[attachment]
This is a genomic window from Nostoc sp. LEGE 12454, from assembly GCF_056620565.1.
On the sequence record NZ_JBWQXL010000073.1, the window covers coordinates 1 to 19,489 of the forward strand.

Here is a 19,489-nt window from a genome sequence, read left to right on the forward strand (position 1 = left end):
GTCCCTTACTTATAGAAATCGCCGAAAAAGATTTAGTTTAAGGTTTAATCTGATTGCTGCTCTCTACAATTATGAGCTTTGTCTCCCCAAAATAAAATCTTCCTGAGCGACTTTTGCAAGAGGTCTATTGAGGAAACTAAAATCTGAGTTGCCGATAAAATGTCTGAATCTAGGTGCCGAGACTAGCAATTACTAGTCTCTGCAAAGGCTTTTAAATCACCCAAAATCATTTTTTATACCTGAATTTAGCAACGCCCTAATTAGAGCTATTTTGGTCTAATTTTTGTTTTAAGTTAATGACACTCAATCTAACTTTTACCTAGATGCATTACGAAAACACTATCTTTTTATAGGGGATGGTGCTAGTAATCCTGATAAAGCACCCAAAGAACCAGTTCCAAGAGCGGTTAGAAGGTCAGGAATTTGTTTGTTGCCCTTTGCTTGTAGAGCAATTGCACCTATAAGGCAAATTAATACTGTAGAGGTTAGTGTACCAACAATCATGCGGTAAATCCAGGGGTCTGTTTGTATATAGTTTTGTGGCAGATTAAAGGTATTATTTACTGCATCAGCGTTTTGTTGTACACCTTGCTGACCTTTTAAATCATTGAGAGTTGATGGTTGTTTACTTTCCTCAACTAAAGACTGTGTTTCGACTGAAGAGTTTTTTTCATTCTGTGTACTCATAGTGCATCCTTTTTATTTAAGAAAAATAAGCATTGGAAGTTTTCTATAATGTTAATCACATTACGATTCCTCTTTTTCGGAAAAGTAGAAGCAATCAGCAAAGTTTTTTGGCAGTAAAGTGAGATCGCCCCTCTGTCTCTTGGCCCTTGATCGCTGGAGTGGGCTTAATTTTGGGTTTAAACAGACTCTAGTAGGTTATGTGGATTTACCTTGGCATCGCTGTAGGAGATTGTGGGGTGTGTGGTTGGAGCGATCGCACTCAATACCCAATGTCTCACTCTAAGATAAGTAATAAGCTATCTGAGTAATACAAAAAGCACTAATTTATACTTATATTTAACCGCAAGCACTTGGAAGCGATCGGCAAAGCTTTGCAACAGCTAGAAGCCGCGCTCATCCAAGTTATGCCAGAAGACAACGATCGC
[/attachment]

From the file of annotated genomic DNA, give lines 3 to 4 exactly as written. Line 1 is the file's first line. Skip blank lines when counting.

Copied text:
Here is a 19,489-nt window from a genome sequence, read left to right on the forward strand (position 1 = left end):
GTCCCTTACTTATAGAAATCGCCGAAAAAGATTTAGTTTAAGGTTTAATCTGATTGCTGCTCTCTACAATTATGAGCTTTGTCTCCCCAAAATAAAATCTTCCTGAGCGACTTTTGCAAGAGGTCTATTGAGGAAACTAAAATCTGAGTTGCCGATAAAATGTCTGAATCTAGGTGCCGAGACTAGCAATTACTAGTCTCTGCAAAGGCTTTTAAATCACCCAAAATCATTTTTTATACCTGAATTTAGCAACGCCCTAATTAGAGCTATTTTGGTCTAATTTTTGTTTTAAGTTAATGACACTCAATCTAACTTTTACCTAGATGCATTACGAAAACACTATCTTTTTATAGGGGATGGTGCTAGTAATCCTGATAAAGCACCCAAAGAACCAGTTCCAAGAGCGGTTAGAAGGTCAGGAATTTGTTTGTTGCCCTTTGCTTGTAGAGCAATTGCACCTATAAGGCAAATTAATACTGTAGAGGTTAGTGTACCAACAATCATGCGGTAAATCCAGGGGTCTGTTTGTATATAGTTTTGTGGCAGATTAAAGGTATTATTTACTGCATCAGCGTTTTGTTGTACACCTTGCTGACCTTTTAAATCATTGAGAGTTGATGGTTGTTTACTTTCCTCAACTAAAGACTGTGTTTCGACTGAAGAGTTTTTTTCATTCTGTGTACTCATAGTGCATCCTTTTTATTTAAGAAAAATAAGCATTGGAAGTTTTCTATAATGTTAATCACATTACGATTCCTCTTTTTCGGAAAAGTAGAAGCAATCAGCAAAGTTTTTTGGCAGTAAAGTGAGATCGCCCCTCTGTCTCTTGGCCCTTGATCGCTGGAGTGGGCTTAATTTTGGGTTTAAACAGACTCTAGTAGGTTATGTGGATTTACCTTGGCATCGCTGTAGGAGATTGTGGGGTGTGTGGTTGGAGCGATCGCACTCAATACCCAATGTCTCACTCTAAGATAAGTAATAAGCTATCTGAGTAATACAAAAAGCACTAATTTATACTTATATTTAACCGCAAGCACTTGGAAGCGATCGGCAAAGCTTTGCAACAGCTAGAAGCCGCGCTCATCCAAGTTATGCCAGAAGACAACGATCGC